Post-polio syndrome affects survivors
The World Health Organization estimates there are 20 million people worldwide with some degree of disability caused by poliomyelitis. For years most of these polio survivors lived active lives. They were often able to let their memory of polio recede into the background and considered their health stable.
However, by the late ’70s, polio survivors began to note new problems: fatigue, pain, and additional weakness. By the mid-’80s, health professionals and policymakers recognized these new problems as “Post-Polio Syndrome (PPS)” and to research its effects.
PPS is now estimated to strike 25 per cent of polio survivors, anywhere from 10 to 40 years after their recovery from polio. It’s the kind of syndome that is difficult to diagnose, and often patients will have to wait until many other potential causes are eliminated. But for those who suffer from PPS it is simply an every day reality.
The symptoms of PPS include:
Unaccustomed fatigue – either rapid muscle tiring or feeling of total body exhaustion
New weakness in muscles, both those originally affected and those seemingly unaffected
Decreased ability to tolerate cold temperatures
Decline in ability to conduct customary daily activities such as walking, bathing, etc.
The good news is that it’s not considered life threatening, is very slow in progressing and is marked by long periods of stability. Symptoms can be managed in a variety of ways – through lifestyle changes, and even yoga.
The bad news is that permanent weakness can occur, which impacts on quality of life. There’s no proven treatment. And for patients who have been through polio, PPS can cause a great deal of anxiety that they have polio again.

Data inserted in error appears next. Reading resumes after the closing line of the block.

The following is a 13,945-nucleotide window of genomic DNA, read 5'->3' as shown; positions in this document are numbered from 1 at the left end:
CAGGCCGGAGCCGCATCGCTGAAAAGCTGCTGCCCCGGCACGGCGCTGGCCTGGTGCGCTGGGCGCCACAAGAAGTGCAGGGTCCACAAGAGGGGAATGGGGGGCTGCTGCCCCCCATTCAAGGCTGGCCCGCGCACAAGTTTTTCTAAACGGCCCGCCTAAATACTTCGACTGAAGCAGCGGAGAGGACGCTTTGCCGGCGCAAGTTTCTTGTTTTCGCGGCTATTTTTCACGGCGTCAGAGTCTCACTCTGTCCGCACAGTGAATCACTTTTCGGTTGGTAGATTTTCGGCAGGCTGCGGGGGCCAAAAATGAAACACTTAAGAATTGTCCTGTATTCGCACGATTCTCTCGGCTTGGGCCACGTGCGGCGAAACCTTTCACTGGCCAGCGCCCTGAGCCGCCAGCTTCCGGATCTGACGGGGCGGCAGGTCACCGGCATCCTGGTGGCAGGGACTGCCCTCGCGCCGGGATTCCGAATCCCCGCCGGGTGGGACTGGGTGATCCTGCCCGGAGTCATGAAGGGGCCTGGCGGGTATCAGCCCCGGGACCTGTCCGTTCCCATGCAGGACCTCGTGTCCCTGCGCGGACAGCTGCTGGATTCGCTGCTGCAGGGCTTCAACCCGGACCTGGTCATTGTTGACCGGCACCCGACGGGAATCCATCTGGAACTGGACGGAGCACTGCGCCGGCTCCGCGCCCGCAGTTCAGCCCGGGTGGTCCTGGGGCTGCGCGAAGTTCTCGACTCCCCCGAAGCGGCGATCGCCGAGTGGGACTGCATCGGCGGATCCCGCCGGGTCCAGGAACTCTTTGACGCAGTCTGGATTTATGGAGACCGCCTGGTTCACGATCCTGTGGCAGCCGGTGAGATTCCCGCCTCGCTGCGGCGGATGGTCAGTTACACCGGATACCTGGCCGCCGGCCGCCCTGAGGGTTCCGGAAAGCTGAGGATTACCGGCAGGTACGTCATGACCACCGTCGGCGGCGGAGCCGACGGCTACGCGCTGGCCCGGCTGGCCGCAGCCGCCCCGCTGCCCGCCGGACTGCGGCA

Also, a new study from the University of Michigan Health System in Ann Arbor, “Women with Polio: Menopause, Late Effects, Life Satisfaction and Emotional Distress,” has found that women with late effects of polio experience menopause differently than their peers. Their findings include:
The severity of post-polio symptoms was significantly related to severity of menopause symptoms.
Women who were further along in menopause had more severe post-polio symptoms and more difficulty with activities of daily living than did post-polio men of the same age.
Hysterectomy rates among women in this study – nearly 35 percent – were significantly higher than the average rate for U.S. women (21 percent).
If you suspect you may have PPS it is important to talk to your family doctor. Not only may another serious condition be the cause of your symptoms, but it is also important to establish a baseline so that you can evaluate future changes. It’s also very important to take care of your health – eat right, avoid weight gain, and stop smoking.